How often do you pull an “all-nighter” for exams and assignments? Do you find yourself exhausted the next day and reaching for the first item of fattening food that you see? Sleep deprivation not only affects your ability to function throughout the day, but it can also pack on the extra pounds. According to the National Institutes of Health, sleep-related problems affect 50 to 70 million Americans every year, and the health effects of these issues are staggering.
Most adults need a recommended 7-8 hours of sleep every night, and these hours spent sleeping improve your energy levels, concentration, and mood for the next day. In terms of health, a lack of regular sleep increases the risk of high blood pressure, diabetes, infection, and heart disease. Hormones released during sleep help control the body’s use of energy during the day, so the less sleep you get at night, the more likely you are to be overweight from eating high-caloric foods in order to boost your energy levels. Another reason for this overeating is due to an increase in the stress hormone cortisol, which rises with sleep deprivation and thus causes hunger. Essentially, a person will compensate for the energy they did not receive from sleep by eating more…and it usually won’t be anything healthy!
Fortunately, there are many ways to sustain (and improve) your sleep health:
- Maintain a regular sleep schedule, even on the weekends.
- Avoid caffeine for 8-12 hours before bedtime in order for it to fully leave your system. The same goes for alcohol, which might assist you in falling asleep, but it won’t help you to stay asleep as its sedative effects wear off.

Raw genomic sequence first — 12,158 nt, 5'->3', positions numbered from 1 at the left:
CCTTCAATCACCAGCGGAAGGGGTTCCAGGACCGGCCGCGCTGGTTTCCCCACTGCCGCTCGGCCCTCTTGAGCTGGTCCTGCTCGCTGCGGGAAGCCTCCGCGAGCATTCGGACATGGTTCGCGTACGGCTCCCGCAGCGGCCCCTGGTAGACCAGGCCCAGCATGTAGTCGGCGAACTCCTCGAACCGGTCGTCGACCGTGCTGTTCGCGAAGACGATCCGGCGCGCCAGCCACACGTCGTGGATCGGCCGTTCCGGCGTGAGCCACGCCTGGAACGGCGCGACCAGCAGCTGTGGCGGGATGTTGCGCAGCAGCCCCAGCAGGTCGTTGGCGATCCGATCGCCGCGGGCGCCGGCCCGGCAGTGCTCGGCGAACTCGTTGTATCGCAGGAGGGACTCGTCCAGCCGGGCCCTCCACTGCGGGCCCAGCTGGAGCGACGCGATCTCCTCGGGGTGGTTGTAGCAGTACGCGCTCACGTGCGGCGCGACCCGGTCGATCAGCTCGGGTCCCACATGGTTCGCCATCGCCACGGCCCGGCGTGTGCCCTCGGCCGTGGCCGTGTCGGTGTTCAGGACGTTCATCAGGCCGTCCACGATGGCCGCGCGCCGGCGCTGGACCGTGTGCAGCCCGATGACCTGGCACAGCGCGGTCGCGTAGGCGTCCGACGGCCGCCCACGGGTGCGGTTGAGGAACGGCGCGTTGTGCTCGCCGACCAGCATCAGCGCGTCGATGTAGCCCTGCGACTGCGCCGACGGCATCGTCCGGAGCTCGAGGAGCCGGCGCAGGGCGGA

- Don’t exercise 2-3 hours before your bedtime. You need time to “cool down” and relax your body in order to sleep.
- Avoid naps after 3:00pm and keep them under an hour. Late and long naptimes will only keep you up at night.
- Take time to relax before bedtime – read a good book, listen to calm music, or soak in a hot bath.
- Make sure you have a sleep-friendly environment – this includes a dark room, cool temperatures, little noise, and a comfortable bed.
- Maintain your usual healthy eating and exercise routine, and don’t forget to start your day with a balanced breakfast to keep the hunger away!
- Avoid big meals before sleeping to decrease stomach discomfort and acid reflux.
- If you feel your sleep troubles are not alleviated by the above suggestions, contact your doctor right away. You might have a sleep disorder.
Sleep is an essential component of a healthy lifestyle, and it is closely tied with nutrition, emotional well-being, and productivity. To learn more about this topic, go to the National Sleep Foundation website at http://www.sleepfoundation.org/ . Sweet dreams!
- Bell, Vaughan. Don’t Neglect the Obvious: Sleep, Nutrition, and Exercise. (2006). Accessed at http://mindfull.spc.org/vaughan/Vaughan_MPH_SleepNutritionExercise.pdf on March 25, 2012.
- Berkowitz, Myra. The Sleep and Nutrition Connection. (2008). Accessed at http://www.gannett.cornell.edu/cms/pdf/sleep/upload/sleep_nutrition_connection.pdf on March 25, 2012.
- Division of Sleep Medicine at Harvard Medical School. Sleep and Health. (2008). Accessed at http://healthysleep.med.harvard.edu/need-sleep/whats-in-it-for-you/health on March 25, 2012.
- NHLBI Health Information Center. In Brief: Your Guild to Healthy Sleep. (2011). Accessed at http://www.nhlbi.nih.gov/health/public/sleep/healthysleepfs.pdf on March 25, 2012.
By: Julia Canfield
Editor: Kate Sweeney
April 23rd, 2012
It has come to the end of the semester again. Group meetings for projects, reviews for exams, as well as endless papers are all starting to take up more and more of your time. Sometimes you may feel like you have to sacrifice your sleep, your exercise, you regular meal time, and thus, your health to make a final boost of your GPA. But, sacrificing these things can actually be a detriment to your academics.
The following tips for finals month will not only help you find a balance between working hard and being healthy, but remind you that often times, they go hand in hand as well.